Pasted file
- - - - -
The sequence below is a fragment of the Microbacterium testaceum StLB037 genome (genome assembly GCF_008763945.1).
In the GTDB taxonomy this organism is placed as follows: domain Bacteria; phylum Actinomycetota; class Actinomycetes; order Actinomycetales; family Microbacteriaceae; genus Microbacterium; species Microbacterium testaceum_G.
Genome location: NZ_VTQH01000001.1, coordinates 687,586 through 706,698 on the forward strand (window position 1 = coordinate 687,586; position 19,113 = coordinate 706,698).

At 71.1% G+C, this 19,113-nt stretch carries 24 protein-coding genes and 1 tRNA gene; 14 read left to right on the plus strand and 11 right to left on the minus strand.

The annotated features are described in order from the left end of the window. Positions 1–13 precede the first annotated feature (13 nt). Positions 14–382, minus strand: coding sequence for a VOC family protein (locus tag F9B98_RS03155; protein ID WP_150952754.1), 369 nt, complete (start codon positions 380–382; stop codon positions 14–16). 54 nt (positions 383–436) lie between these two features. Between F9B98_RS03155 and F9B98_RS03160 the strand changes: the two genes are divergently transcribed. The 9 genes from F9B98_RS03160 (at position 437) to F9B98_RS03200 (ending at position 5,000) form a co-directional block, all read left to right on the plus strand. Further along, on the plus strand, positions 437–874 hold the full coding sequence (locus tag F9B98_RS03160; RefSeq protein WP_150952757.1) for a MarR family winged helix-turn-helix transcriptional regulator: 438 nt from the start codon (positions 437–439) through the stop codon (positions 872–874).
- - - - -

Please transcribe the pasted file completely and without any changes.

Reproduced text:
The sequence below is a fragment of the Microbacterium testaceum StLB037 genome (genome assembly GCF_008763945.1).
In the GTDB taxonomy this organism is placed as follows: domain Bacteria; phylum Actinomycetota; class Actinomycetes; order Actinomycetales; family Microbacteriaceae; genus Microbacterium; species Microbacterium testaceum_G.
Genome location: NZ_VTQH01000001.1, coordinates 687,586 through 706,698 on the forward strand (window position 1 = coordinate 687,586; position 19,113 = coordinate 706,698).

At 71.1% G+C, this 19,113-nt stretch carries 24 protein-coding genes and 1 tRNA gene; 14 read left to right on the plus strand and 11 right to left on the minus strand.

The annotated features are described in order from the left end of the window. Positions 1–13 precede the first annotated feature (13 nt). Positions 14–382, minus strand: coding sequence for a VOC family protein (locus tag F9B98_RS03155; protein ID WP_150952754.1), 369 nt, complete (start codon positions 380–382; stop codon positions 14–16). 54 nt (positions 383–436) lie between these two features. Between F9B98_RS03155 and F9B98_RS03160 the strand changes: the two genes are divergently transcribed. The 9 genes from F9B98_RS03160 (at position 437) to F9B98_RS03200 (ending at position 5,000) form a co-directional block, all read left to right on the plus strand. Further along, on the plus strand, positions 437–874 hold the full coding sequence (locus tag F9B98_RS03160; RefSeq protein WP_150952757.1) for a MarR family winged helix-turn-helix transcriptional regulator: 438 nt from the start codon (positions 437–439) through the stop codon (positions 872–874).